The Goats: A herd of four white Saanen goats live on the Kettles' farm. In "Ma and Pa Kettle At Home" (1954), their original owner, John Maddocks, sells them to Pa Kettle for $100 (equivalent to $1,009 in 2021). The goats spend most of their time grazing around the farm, but the largest of them, a large buck with massive curved horns, often causes everyone trouble. In "Ma and Pa Kettle At Home" (1954), he butts Ma, then Mannering, and lastly Pa, after they turn their backs to him. In "Ma and Pa Kettle Back On The Farm" (1951), he starts chewing on several sticks of dynamite that Pa bought to make a new well for Ma, but Pa keeps snatching them from him.
Agnes: Agnes is the Kettles' family Bluetick Coonhound, who also lives on the farm. She is often seen wearing a sweater that Ma Kettle made for her. In "Ma and Pa Kettle At Home" (1954), she produces a litter of puppies for the Kettles and their friends at their Christmas Eve party.
|Ma and Pa Kettle location|
The Kettle Farm (also known as Gausman Ranch) was a movie ranch in Universal Studios where most of the Ma and Pa Kettle features were filmed. The set was redressed several times to resemble a cluttered farmhouse with dilapidating farm buildings. The Kettles' farmhouse did not appear in Ma and Pa Kettle on Vacation and Ma and Pa Kettle at Waikiki. The farm buildings were restored and painted for Ma and Pa Kettle at Home. The entire farm set was modified for The Kettles in the Ozarks, where it was reused as Uncle Sedge's farm in Arkansas. The remodeled farmhouse was also used for The Kettles on Old MacDonald's Farm. The Kettle Farm area was demolished in 1969 to begin construction on the Gibson Amphitheatre on the site of the set. Today this site is The Wizarding World of Harry Potter.
The movie ranch appeared in other films and television series, including:
The ten Kettle films are:
Ma and Pa Kettle first appeared in supporting roles as neighbors in The Egg and I (film), starring Fred MacMurray and Claudette Colbert as a refined city couple who move to a rural chicken farm. Marjorie Main, a veteran character actress, played a hardy country woman in dozens of films, and so was a natural for the role of Ma Kettle. Main was nominated for the Academy Award for Best Supporting Actress.
After the success of The Egg and I, she and Percy Kilbride starred in their own series of Ma and Pa Kettle movies, which became box-office bonanzas for Universal Pictures, having earned an estimated $35 million for the entire series.
Kilbride retired after making Ma and Pa Kettle at Home (although Waikiki was released last), primarily due to boredom with the character, as well as health concerns.
The Pa Kettle character did not appear at all in The Kettles in the Ozarks, in which Arthur Hunnicutt played Pa's brother Sedgewick Kettle. In The Kettles on Old MacDonald's Farm, the last Kettle movie, Parker Fennelly played Pa Kettle.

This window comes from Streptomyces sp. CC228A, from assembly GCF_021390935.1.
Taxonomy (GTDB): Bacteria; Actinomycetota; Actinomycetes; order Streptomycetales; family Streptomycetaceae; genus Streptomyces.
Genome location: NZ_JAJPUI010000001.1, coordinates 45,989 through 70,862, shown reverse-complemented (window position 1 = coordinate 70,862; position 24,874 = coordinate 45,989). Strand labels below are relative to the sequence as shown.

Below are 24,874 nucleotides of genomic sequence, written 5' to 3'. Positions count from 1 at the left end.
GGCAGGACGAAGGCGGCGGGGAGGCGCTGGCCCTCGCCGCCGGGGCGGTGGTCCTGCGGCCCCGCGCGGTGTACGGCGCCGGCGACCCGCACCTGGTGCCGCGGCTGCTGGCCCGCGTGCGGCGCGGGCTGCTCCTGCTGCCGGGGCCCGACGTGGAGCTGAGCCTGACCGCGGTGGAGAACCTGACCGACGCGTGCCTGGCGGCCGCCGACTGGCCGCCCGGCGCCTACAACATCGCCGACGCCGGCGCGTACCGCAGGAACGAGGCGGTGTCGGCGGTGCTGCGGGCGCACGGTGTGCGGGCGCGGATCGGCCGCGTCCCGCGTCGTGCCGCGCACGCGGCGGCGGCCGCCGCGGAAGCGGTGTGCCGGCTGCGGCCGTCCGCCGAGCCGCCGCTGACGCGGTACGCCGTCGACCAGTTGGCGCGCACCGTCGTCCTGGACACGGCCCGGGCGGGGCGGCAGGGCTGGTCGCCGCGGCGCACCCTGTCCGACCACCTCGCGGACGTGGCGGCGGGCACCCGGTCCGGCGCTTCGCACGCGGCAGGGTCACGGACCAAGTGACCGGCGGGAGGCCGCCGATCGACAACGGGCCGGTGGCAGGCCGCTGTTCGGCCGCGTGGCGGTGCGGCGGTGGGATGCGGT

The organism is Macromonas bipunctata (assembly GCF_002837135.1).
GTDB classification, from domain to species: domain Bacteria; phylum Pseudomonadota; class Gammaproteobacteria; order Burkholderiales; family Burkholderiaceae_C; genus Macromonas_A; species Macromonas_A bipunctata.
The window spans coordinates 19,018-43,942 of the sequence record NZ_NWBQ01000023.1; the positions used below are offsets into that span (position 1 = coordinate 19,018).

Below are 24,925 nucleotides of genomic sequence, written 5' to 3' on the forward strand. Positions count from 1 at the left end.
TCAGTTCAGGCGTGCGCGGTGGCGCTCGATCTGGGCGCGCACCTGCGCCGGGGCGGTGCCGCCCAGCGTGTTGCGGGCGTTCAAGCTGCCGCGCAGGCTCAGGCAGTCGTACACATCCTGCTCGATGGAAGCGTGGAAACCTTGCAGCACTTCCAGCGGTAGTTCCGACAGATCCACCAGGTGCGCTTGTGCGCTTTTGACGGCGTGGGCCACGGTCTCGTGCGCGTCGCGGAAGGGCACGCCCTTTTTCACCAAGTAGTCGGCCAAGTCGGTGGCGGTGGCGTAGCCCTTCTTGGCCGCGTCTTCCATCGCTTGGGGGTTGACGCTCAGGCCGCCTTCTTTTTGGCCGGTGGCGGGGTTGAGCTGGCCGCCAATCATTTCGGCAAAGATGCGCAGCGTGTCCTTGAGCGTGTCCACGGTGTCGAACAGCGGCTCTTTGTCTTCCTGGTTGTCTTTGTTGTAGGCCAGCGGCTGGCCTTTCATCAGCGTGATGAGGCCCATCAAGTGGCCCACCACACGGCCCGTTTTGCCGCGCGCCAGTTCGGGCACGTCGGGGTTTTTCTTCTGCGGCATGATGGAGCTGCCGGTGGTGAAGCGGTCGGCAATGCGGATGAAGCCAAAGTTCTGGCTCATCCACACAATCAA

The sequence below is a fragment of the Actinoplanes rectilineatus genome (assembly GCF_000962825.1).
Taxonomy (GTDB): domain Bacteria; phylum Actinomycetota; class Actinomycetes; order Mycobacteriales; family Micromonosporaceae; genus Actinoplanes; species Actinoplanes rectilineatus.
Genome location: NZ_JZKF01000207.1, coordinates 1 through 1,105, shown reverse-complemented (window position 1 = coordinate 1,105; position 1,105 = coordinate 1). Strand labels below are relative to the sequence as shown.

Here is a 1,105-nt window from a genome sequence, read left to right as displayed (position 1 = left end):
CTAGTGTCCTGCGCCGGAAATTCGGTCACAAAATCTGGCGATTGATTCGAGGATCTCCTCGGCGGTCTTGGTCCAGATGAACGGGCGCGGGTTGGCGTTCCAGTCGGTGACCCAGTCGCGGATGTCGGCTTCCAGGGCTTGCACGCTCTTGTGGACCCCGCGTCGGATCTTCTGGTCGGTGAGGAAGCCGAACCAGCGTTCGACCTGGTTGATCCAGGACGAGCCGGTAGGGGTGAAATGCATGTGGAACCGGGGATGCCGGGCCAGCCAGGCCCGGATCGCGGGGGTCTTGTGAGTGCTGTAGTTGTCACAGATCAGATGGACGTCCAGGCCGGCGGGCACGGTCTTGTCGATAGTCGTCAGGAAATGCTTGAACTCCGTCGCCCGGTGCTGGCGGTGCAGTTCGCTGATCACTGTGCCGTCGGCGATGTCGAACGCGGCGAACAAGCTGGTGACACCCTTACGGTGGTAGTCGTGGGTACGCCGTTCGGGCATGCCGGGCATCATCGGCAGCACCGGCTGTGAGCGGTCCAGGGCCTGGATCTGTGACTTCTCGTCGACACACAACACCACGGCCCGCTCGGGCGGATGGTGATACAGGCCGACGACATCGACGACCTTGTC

At the height of the popularity of the series, exhibitors polled by Quigley Publishing voted Kilbride and Main among the most popular stars in the US:
Betty MacDonald's characters Ma and Pa Kettle also appeared in television's first comedy serial, The Egg and I, which aired on CBS (September 3, 1951 – August 1, 1952). Each episode was only 15 minutes long. Ma Kettle was played by Doris Rich and Pa Kettle was played by Frank Twedell. Betty Lynn (better known as Barney Fife's girlfriend Thelma Lou from The Andy Griffith Show) played Betty MacDonald in some episodes, including "Pa Turns Over A New Leaf" (which aired on May 21, 1952). The role was usually played by Pat Kirkland. Another episode, "The Purloined Jacket", starred Mary Perry as Cammy, Richard Carlyle as Joe Kettle, and William A. Lee as Ed Peabody.
Animator Walter Lantz produced a short-lived cartoon series for Universal Pictures called "Maw and Paw", although only four cartoons were released between 1953 and 1955. The characters Maw and Paw (voiced by Grace Stafford and Dal McKennon, respectively) were based on the characters of Ma and Pa Kettle. The spellings of Maw and Paw Kettle appeared in the book The Egg and I (1945). Another Walter Lantz cartoon, "The Ostrich Egg And I" (1956), from the Maggie & Sam series, was a spoof of The Egg and I, with Maggie voiced by Grace Stafford and Sam voiced by Daws Butler.
In The Munsters season 1 episode "Family Portrait" (S01 E13, 1964-12-17), a magazine writer makes a reference to the Kettles when he sees the Munster home, which he implies resembles the Kettle farmhouse: "Let's see if Ma and Pa Kettle are home."
In several Warners Brothers cartoons of the 1950s and 1960s, prolific voice artist June Foray imitates Marjorie Main's voice whenever a big aggressive female character appears in the cartoon. Many boomer kids became familiar with Foray's version of Main's voice before they discovered Marjorie Main as the source of Foray's imitation.[clarification needed]
The satirical film Loose Shoes (1980), which starred Bill Murray, included a sketch called "A Visit With Ma and Pa", where Ma Kettle was played by Ysabel MacCloskey and Pa Kettle was played by Walker Edmiston.
The Adventures of Ma and Pa Kettle Volume 1 
as the first part of Universal's Franchise Collection series.
The Adventures of Ma and Pa Kettle Volume 2 
as the second part of Universal's Franchise Collection series.
The Further Adventures of the Kettles 
as a TCM Vault Collection presented by Universal Studios.
The Ma and Pa Kettle Complete Comedy Collection 
as a TCM Vault Collection presented by Universal Studios.